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Jose Luis Urena Bordejo v. Exclusive Builders

August 22, 2011


The opinion of the court was delivered by: Judge Munley


Before the court are the defendants' respective motions for summary judgment. The motions are ripe for disposition.


Plaintiff Jose Luis Urena Berdejo("Berdejo") is an unauthorized illegal alien who worked for a company named, alternatively, Ideal Systems, Inc., Ideal Systems Constructions, Inc., or Ideal Systems USA, Inc. ("Ideal"). (Def.'s Statement of Material Facts ("SMF") ¶¶ 2, 9 (Doc. 62)). Berdejo was working on a home construction project at 208 Quail Ridge in Stroudsburg, Pennsylvania ("the Quail Ridge project"). (Id. ¶ 1). Defendant Exclusive Builders, Inc. ("Exclusive") was the general contractor for the home construction but did not do any actual construction on the project. (Id. ¶ 4). Berdejo's employer, Ideal, was Exclusive's subcontractor for roofing and siding at the project.(Id. ¶ 8). Defendants Charles and Melita Lakhan were the mother and son owners of the home under construction. (Macaluso Dep. (Doc. 60-4 at 51-52); Aff. of Charles Lakhan (Doc. 88); Aff. of Melita Lakhan (Doc. 89)).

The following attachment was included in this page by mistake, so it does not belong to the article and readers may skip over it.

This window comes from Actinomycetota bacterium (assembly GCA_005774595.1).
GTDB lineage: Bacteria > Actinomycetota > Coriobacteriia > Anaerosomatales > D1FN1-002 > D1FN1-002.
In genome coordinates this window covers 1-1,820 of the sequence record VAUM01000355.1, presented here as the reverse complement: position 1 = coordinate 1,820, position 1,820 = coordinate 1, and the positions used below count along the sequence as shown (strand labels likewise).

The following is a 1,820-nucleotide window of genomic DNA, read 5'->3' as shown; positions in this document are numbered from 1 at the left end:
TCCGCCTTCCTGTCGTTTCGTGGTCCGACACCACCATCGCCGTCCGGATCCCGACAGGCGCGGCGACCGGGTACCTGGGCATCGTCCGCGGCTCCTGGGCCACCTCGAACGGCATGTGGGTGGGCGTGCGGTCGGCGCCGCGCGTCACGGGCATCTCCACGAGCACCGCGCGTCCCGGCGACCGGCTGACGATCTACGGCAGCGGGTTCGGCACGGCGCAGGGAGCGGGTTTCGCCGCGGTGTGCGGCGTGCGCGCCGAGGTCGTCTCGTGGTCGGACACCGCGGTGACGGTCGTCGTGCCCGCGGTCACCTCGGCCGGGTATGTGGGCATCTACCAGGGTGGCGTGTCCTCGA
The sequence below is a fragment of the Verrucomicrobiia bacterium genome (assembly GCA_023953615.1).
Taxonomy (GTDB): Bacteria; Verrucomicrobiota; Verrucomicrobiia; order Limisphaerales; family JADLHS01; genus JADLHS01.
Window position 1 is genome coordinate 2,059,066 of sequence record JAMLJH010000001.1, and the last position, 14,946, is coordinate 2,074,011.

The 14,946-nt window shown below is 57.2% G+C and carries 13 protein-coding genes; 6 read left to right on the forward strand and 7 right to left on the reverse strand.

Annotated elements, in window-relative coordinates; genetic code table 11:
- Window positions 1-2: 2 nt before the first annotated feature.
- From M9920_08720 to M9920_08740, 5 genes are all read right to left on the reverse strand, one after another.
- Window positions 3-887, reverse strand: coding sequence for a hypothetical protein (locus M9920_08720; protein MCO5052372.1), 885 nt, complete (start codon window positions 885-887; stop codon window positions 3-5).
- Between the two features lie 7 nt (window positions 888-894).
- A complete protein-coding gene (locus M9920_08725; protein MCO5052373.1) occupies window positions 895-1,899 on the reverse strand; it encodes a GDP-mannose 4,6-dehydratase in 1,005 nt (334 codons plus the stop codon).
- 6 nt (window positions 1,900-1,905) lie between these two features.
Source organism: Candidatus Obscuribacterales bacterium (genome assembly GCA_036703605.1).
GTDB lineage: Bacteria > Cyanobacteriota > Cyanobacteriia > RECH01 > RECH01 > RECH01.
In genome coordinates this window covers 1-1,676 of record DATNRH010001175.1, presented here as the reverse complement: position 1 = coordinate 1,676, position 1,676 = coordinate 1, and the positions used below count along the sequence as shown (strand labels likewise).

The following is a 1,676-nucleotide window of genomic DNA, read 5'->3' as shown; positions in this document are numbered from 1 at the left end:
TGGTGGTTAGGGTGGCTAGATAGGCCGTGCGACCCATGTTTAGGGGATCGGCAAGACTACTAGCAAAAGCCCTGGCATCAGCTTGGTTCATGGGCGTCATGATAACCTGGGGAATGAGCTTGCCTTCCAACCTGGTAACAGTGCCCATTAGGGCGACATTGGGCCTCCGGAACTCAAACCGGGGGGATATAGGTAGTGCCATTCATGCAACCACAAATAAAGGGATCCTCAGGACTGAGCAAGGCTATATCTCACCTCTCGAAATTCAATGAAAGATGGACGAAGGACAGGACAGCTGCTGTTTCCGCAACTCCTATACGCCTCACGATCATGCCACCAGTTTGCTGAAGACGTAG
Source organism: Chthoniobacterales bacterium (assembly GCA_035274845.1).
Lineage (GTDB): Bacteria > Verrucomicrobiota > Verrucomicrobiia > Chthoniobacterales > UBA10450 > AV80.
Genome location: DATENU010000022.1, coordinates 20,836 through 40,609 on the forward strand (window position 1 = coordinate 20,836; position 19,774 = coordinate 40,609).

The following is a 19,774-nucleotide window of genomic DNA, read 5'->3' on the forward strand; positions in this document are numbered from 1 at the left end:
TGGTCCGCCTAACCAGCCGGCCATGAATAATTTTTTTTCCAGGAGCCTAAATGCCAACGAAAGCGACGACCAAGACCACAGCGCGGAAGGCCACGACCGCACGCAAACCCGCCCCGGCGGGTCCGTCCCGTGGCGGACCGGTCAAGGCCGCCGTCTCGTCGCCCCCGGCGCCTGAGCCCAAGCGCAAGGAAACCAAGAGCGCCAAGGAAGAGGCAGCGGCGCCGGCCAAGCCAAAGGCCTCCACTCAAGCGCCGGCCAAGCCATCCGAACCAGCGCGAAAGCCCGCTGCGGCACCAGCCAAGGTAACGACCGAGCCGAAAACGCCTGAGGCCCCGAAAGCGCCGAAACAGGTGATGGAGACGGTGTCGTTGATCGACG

On November 9, 2008, Berdejo fell from the roof while working on the Quail Ridge project. (SMF ¶ 1). Berdejo was about eleven feet from the ground when he fell. (Berdejo Dep. (Doc. 60-2 at 38)). Another employee grabbed Berdejo but had to let go as Berdejo was hanging off the roof. (Id. at 44). Berdejo landed on his back and head, leaving him unconscious. (Id. at 52, 74). Berdejo's boss, Julio Puma the owner of Ideal was called and came to the job site about one half hour later, but refused to take Berdejo to the hospital. (Id. at 56-57). Berdejo believed that Julio Puma refused to take him to the hospital because Puma was afraid to answer questions. (Id.) Nine hours later, he was taken to the hospital. (Id. at 59-60).

Berdejo wore a hard plastic brace for two months, twenty-four hours per day to help discs in his back reposition themselves. (60-2 at 67-68). After the hard plastic brace, Berdejo wore an elastic girdle for another four months. (Id. at 68-69).

As opposed to previous employers for whom Berdejo worked, Ideal did not provide safety ropes or harnesses to its roofers. (Doc. 60-2 at 24-27). Berdejo at first refused to work on the roof without safety equipment but eventually agreed. (60-2 at 31). Berdejo had no contact with anyone from Exclusive at the job site. (60-2 at 36).